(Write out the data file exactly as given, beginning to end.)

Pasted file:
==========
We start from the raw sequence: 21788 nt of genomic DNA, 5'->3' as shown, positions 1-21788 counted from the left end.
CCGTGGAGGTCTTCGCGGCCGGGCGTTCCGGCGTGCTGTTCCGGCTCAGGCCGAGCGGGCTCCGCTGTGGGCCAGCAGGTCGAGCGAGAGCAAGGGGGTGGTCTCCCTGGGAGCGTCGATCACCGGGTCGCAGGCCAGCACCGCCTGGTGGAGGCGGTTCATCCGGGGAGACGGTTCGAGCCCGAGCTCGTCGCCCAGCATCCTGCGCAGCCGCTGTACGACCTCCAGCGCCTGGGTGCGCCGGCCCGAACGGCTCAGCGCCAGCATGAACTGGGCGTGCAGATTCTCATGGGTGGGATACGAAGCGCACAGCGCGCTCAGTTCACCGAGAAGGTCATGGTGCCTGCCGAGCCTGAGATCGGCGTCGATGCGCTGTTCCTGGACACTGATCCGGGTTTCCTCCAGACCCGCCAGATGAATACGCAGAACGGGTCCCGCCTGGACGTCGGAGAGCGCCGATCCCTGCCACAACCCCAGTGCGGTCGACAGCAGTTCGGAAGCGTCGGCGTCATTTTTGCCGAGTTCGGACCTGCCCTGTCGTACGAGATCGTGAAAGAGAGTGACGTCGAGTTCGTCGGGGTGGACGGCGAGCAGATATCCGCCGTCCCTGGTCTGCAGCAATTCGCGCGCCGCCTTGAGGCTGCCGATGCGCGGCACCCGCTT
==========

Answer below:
We start from the raw sequence: 21788 nt of genomic DNA, 5'->3' as shown, positions 1-21788 counted from the left end.
CCGTGGAGGTCTTCGCGGCCGGGCGTTCCGGCGTGCTGTTCCGGCTCAGGCCGAGCGGGCTCCGCTGTGGGCCAGCAGGTCGAGCGAGAGCAAGGGGGTGGTCTCCCTGGGAGCGTCGATCACCGGGTCGCAGGCCAGCACCGCCTGGTGGAGGCGGTTCATCCGGGGAGACGGTTCGAGCCCGAGCTCGTCGCCCAGCATCCTGCGCAGCCGCTGTACGACCTCCAGCGCCTGGGTGCGCCGGCCCGAACGGCTCAGCGCCAGCATGAACTGGGCGTGCAGATTCTCATGGGTGGGATACGAAGCGCACAGCGCGCTCAGTTCACCGAGAAGGTCATGGTGCCTGCCGAGCCTGAGATCGGCGTCGATGCGCTGTTCCTGGACACTGATCCGGGTTTCCTCCAGACCCGCCAGATGAATACGCAGAACGGGTCCCGCCTGGACGTCGGAGAGCGCCGATCCCTGCCACAACCCCAGTGCGGTCGACAGCAGTTCGGAAGCGTCGGCGTCATTTTTGCCGAGTTCGGACCTGCCCTGTCGTACGAGATCGTGAAAGAGAGTGACGTCGAGTTCGTCGGGGTGGACGGCGAGCAGATATCCGCCGTCCCTGGTCTGCAGCAATTCGCGCGCCGCCTTGAGGCTGCCGATGCGCGGCACCCGCTT